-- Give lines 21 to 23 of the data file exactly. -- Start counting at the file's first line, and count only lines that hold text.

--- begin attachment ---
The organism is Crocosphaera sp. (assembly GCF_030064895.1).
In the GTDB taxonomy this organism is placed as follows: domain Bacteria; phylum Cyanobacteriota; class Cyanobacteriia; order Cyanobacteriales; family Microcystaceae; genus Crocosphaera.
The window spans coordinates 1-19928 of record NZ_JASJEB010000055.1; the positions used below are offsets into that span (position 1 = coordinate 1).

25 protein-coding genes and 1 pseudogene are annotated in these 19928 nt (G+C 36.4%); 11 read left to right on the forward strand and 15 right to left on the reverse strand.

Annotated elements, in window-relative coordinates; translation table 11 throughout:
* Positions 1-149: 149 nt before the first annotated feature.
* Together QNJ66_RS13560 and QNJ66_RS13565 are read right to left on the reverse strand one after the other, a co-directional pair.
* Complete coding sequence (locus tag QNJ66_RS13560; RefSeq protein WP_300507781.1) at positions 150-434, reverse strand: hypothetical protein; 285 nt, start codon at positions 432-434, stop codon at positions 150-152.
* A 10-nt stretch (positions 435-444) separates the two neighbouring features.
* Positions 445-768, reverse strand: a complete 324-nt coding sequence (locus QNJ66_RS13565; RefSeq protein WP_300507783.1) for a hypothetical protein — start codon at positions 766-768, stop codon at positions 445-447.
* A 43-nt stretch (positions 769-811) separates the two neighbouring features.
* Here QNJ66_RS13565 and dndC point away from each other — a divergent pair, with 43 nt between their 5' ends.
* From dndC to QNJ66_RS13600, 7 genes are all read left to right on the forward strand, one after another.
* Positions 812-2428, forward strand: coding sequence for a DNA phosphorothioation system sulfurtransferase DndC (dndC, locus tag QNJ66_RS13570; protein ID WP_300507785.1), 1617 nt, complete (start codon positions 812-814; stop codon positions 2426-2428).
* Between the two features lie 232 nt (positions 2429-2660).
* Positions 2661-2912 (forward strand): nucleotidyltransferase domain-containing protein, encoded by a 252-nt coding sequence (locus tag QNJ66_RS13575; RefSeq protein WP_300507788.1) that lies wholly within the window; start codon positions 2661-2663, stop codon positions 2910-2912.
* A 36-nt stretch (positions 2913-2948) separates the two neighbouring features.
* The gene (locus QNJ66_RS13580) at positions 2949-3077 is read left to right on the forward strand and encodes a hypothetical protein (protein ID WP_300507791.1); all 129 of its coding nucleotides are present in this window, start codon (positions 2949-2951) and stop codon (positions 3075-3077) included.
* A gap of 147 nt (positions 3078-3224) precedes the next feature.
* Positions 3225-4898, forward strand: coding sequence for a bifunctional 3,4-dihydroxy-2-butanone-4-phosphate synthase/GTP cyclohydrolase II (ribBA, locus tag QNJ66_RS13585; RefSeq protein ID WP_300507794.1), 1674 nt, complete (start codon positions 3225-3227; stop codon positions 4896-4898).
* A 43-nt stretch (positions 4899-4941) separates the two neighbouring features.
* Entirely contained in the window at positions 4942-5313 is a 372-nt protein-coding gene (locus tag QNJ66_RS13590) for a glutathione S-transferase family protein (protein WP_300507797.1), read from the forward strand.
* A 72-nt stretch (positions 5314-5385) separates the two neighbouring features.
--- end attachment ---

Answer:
* A 43-nt stretch (positions 4899-4941) separates the two neighbouring features.
* Entirely contained in the window at positions 4942-5313 is a 372-nt protein-coding gene (locus tag QNJ66_RS13590) for a glutathione S-transferase family protein (protein WP_300507797.1), read from the forward strand.
* A 72-nt stretch (positions 5314-5385) separates the two neighbouring features.